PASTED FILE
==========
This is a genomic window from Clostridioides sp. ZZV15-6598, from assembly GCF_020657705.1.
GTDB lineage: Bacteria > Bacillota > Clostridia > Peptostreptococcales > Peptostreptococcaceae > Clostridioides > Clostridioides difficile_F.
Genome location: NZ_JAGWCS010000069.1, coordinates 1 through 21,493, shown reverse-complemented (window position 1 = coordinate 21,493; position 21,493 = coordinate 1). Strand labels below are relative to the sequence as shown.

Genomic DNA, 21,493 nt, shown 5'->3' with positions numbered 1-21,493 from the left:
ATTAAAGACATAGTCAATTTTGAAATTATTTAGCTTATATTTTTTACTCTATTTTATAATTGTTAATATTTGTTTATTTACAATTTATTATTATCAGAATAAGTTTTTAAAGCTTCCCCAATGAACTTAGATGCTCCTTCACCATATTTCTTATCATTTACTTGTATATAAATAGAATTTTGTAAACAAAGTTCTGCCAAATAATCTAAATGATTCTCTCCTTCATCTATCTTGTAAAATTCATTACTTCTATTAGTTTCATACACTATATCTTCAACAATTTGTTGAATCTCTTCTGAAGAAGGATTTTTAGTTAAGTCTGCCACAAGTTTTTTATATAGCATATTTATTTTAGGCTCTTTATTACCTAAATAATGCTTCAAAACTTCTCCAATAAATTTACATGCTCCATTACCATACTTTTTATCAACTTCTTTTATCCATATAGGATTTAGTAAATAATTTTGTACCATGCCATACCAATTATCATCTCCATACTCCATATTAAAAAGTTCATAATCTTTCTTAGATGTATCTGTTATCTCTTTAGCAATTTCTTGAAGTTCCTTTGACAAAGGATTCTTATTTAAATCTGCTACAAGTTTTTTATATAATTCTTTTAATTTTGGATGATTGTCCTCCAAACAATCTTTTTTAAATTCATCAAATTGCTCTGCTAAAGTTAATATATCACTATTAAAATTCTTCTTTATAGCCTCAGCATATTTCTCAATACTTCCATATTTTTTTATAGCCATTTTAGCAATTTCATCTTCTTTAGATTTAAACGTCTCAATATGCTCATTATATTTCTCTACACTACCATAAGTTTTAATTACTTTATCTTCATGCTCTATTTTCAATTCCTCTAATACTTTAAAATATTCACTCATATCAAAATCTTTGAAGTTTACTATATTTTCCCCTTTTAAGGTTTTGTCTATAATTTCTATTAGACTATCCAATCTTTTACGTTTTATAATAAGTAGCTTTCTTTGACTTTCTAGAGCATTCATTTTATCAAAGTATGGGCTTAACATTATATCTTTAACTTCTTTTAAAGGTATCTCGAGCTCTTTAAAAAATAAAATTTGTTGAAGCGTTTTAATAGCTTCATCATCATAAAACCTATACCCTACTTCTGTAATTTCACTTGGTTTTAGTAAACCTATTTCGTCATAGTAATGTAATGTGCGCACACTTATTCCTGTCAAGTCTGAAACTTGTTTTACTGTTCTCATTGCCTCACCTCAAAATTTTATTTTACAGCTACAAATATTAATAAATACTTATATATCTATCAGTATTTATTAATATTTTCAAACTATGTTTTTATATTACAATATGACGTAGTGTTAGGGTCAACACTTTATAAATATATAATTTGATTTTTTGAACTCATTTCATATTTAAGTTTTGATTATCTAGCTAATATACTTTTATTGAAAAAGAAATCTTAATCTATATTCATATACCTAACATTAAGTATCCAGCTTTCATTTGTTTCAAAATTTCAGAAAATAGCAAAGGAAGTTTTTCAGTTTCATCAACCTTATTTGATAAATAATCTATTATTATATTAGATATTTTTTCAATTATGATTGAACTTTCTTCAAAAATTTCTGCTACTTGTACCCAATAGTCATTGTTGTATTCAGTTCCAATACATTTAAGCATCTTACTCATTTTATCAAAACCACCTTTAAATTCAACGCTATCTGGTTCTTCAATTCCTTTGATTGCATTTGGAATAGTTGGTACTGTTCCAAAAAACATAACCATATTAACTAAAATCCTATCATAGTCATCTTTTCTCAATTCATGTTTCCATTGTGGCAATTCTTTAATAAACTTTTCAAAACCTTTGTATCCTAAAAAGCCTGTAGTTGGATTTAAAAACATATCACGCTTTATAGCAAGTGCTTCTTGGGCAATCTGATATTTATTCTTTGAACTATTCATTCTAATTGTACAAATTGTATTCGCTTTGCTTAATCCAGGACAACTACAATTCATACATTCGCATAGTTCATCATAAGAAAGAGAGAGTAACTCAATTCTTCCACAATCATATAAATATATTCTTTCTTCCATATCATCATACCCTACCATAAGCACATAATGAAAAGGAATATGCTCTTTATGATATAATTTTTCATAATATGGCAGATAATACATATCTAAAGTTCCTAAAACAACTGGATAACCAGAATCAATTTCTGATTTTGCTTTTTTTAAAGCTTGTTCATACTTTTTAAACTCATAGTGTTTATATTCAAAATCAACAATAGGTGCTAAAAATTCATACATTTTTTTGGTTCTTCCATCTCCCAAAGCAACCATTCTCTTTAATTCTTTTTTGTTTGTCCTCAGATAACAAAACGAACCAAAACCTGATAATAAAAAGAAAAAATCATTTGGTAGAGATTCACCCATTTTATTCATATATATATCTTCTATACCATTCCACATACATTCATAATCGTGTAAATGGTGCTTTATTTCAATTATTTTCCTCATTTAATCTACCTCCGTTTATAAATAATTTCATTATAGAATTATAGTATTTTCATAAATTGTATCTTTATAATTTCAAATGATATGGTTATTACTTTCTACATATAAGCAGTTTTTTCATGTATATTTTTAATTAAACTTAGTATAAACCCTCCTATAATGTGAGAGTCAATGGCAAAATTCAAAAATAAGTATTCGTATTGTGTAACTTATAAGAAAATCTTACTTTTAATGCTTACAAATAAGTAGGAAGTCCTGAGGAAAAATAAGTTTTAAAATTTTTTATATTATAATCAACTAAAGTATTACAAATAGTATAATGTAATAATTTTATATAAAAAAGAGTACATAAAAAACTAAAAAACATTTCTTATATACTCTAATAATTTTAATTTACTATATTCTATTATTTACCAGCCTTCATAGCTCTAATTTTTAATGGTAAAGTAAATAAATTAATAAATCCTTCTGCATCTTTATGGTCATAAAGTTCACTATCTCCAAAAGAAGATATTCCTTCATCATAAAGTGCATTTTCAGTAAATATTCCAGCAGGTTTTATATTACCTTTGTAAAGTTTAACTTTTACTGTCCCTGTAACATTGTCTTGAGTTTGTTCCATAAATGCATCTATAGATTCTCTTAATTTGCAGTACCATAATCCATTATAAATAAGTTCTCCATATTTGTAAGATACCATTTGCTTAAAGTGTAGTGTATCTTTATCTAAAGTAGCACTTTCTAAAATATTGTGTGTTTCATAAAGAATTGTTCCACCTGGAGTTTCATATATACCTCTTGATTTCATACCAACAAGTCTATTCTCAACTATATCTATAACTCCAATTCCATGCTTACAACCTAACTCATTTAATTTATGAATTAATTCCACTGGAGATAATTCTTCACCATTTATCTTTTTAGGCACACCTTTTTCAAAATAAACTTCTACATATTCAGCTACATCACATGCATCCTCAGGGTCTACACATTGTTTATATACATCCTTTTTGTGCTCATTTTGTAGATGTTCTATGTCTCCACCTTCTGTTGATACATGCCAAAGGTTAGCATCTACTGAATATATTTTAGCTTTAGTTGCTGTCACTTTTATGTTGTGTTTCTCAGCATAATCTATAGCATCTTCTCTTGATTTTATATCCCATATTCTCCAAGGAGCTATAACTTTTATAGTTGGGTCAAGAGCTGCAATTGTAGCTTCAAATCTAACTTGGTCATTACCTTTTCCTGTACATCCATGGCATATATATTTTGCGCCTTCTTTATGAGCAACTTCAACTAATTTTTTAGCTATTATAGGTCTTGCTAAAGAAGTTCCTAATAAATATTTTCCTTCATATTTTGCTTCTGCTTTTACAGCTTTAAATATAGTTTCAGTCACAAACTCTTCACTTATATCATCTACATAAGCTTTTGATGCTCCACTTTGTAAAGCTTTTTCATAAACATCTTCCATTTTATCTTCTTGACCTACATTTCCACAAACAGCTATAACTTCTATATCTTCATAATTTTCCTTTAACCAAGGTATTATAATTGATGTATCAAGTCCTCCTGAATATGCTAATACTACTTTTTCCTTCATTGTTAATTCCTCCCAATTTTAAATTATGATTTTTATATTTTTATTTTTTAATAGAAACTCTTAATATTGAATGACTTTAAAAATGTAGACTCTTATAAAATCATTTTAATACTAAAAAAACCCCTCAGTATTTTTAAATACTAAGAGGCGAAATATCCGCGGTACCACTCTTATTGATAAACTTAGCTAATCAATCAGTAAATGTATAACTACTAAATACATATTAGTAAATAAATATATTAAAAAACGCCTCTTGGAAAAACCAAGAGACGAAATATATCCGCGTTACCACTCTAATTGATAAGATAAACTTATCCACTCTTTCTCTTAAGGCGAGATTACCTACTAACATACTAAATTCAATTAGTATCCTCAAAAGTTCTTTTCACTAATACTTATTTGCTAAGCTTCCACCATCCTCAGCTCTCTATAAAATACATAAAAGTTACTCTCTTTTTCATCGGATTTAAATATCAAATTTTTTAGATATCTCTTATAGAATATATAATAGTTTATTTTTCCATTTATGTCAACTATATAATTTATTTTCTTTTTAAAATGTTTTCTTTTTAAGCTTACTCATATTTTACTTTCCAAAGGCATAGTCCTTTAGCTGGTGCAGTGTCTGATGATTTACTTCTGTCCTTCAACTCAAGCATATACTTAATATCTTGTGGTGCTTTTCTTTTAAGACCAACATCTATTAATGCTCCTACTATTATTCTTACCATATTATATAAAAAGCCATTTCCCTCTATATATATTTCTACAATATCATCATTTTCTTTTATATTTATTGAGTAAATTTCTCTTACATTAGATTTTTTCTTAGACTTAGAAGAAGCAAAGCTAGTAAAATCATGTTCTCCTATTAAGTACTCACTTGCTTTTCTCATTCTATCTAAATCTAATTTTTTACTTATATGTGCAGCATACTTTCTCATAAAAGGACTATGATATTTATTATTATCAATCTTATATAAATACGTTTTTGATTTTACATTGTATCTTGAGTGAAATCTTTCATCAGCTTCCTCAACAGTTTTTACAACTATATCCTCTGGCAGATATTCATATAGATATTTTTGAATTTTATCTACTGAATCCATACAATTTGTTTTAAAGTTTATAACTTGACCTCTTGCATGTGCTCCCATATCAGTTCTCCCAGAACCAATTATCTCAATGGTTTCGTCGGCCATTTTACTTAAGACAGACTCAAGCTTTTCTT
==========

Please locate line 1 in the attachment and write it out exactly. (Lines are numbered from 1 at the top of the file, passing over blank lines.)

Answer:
This is a genomic window from Clostridioides sp. ZZV15-6598, from assembly GCF_020657705.1.